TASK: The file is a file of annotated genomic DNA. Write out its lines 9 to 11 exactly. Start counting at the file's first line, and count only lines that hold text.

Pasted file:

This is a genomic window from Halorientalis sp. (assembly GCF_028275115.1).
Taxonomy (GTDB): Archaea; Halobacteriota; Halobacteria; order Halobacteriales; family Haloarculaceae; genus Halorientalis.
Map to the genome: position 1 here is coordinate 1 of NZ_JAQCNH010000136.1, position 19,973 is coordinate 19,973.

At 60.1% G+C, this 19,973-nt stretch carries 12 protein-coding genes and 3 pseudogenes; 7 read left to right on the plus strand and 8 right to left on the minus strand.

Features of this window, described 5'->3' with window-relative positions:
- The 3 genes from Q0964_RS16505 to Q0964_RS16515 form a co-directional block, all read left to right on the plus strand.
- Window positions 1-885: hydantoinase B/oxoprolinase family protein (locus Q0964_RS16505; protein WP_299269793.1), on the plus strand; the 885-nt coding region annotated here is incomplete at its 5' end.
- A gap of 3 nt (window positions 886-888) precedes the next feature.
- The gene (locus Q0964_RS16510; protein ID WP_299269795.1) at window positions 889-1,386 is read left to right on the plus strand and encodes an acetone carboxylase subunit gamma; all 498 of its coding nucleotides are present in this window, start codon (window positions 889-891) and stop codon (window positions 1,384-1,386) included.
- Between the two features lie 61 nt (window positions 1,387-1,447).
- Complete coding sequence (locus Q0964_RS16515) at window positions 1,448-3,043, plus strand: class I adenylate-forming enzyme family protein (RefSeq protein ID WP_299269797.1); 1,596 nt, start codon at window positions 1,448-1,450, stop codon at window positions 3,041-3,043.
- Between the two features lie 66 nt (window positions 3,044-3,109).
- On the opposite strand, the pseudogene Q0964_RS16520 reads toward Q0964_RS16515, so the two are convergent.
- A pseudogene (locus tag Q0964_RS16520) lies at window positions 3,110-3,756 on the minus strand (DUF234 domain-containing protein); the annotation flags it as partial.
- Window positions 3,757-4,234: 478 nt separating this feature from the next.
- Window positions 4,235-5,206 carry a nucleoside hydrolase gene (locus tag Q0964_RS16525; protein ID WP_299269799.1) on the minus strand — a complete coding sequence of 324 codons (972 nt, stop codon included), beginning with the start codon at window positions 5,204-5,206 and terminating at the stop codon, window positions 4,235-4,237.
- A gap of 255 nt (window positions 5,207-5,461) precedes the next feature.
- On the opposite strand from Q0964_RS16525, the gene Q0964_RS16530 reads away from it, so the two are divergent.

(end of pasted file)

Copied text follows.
- The gene (locus Q0964_RS16510; protein ID WP_299269795.1) at window positions 889-1,386 is read left to right on the plus strand and encodes an acetone carboxylase subunit gamma; all 498 of its coding nucleotides are present in this window, start codon (window positions 889-891) and stop codon (window positions 1,384-1,386) included.
- Between the two features lie 61 nt (window positions 1,387-1,447).
- Complete coding sequence (locus Q0964_RS16515) at window positions 1,448-3,043, plus strand: class I adenylate-forming enzyme family protein (RefSeq protein ID WP_299269797.1); 1,596 nt, start codon at window positions 1,448-1,450, stop codon at window positions 3,041-3,043.